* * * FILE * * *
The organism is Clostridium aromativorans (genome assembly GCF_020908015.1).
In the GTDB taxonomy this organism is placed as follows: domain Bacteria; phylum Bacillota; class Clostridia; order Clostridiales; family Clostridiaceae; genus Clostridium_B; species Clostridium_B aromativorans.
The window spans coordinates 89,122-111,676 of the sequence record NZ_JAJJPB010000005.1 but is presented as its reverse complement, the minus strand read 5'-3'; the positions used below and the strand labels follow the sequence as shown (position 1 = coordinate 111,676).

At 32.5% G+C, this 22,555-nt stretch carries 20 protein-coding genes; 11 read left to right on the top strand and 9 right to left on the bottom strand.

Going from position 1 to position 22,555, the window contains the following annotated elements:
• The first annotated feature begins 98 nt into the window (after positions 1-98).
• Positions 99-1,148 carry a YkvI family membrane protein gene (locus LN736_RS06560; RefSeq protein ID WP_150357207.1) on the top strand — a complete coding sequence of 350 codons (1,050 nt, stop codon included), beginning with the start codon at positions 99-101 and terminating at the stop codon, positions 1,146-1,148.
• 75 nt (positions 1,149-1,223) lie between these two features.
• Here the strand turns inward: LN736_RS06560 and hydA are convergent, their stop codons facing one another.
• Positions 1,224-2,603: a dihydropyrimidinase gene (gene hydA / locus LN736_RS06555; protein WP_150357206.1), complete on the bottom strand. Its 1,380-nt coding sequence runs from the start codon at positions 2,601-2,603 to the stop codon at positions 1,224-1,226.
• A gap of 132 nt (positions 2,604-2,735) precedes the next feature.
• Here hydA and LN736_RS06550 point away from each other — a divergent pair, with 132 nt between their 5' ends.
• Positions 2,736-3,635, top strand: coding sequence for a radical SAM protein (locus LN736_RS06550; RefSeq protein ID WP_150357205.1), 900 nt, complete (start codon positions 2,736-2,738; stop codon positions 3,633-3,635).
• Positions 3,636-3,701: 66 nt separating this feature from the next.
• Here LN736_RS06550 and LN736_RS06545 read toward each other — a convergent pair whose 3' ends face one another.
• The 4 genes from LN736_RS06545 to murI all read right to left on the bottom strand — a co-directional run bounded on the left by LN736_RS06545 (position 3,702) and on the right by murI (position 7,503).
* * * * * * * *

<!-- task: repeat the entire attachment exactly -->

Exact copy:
The organism is Clostridium aromativorans (genome assembly GCF_020908015.1).
In the GTDB taxonomy this organism is placed as follows: domain Bacteria; phylum Bacillota; class Clostridia; order Clostridiales; family Clostridiaceae; genus Clostridium_B; species Clostridium_B aromativorans.
The window spans coordinates 89,122-111,676 of the sequence record NZ_JAJJPB010000005.1 but is presented as its reverse complement, the minus strand read 5'-3'; the positions used below and the strand labels follow the sequence as shown (position 1 = coordinate 111,676).

At 32.5% G+C, this 22,555-nt stretch carries 20 protein-coding genes; 11 read left to right on the top strand and 9 right to left on the bottom strand.

Going from position 1 to position 22,555, the window contains the following annotated elements:
• The first annotated feature begins 98 nt into the window (after positions 1-98).
• Positions 99-1,148 carry a YkvI family membrane protein gene (locus LN736_RS06560; RefSeq protein ID WP_150357207.1) on the top strand — a complete coding sequence of 350 codons (1,050 nt, stop codon included), beginning with the start codon at positions 99-101 and terminating at the stop codon, positions 1,146-1,148.
• 75 nt (positions 1,149-1,223) lie between these two features.
• Here the strand turns inward: LN736_RS06560 and hydA are convergent, their stop codons facing one another.
• Positions 1,224-2,603: a dihydropyrimidinase gene (gene hydA / locus LN736_RS06555; protein WP_150357206.1), complete on the bottom strand. Its 1,380-nt coding sequence runs from the start codon at positions 2,601-2,603 to the stop codon at positions 1,224-1,226.
• A gap of 132 nt (positions 2,604-2,735) precedes the next feature.
• Here hydA and LN736_RS06550 point away from each other — a divergent pair, with 132 nt between their 5' ends.
• Positions 2,736-3,635, top strand: coding sequence for a radical SAM protein (locus LN736_RS06550; RefSeq protein ID WP_150357205.1), 900 nt, complete (start codon positions 2,736-2,738; stop codon positions 3,633-3,635).
• Positions 3,636-3,701: 66 nt separating this feature from the next.
• Here LN736_RS06550 and LN736_RS06545 read toward each other — a convergent pair whose 3' ends face one another.
• The 4 genes from LN736_RS06545 to murI all read right to left on the bottom strand — a co-directional run bounded on the left by LN736_RS06545 (position 3,702) and on the right by murI (position 7,503).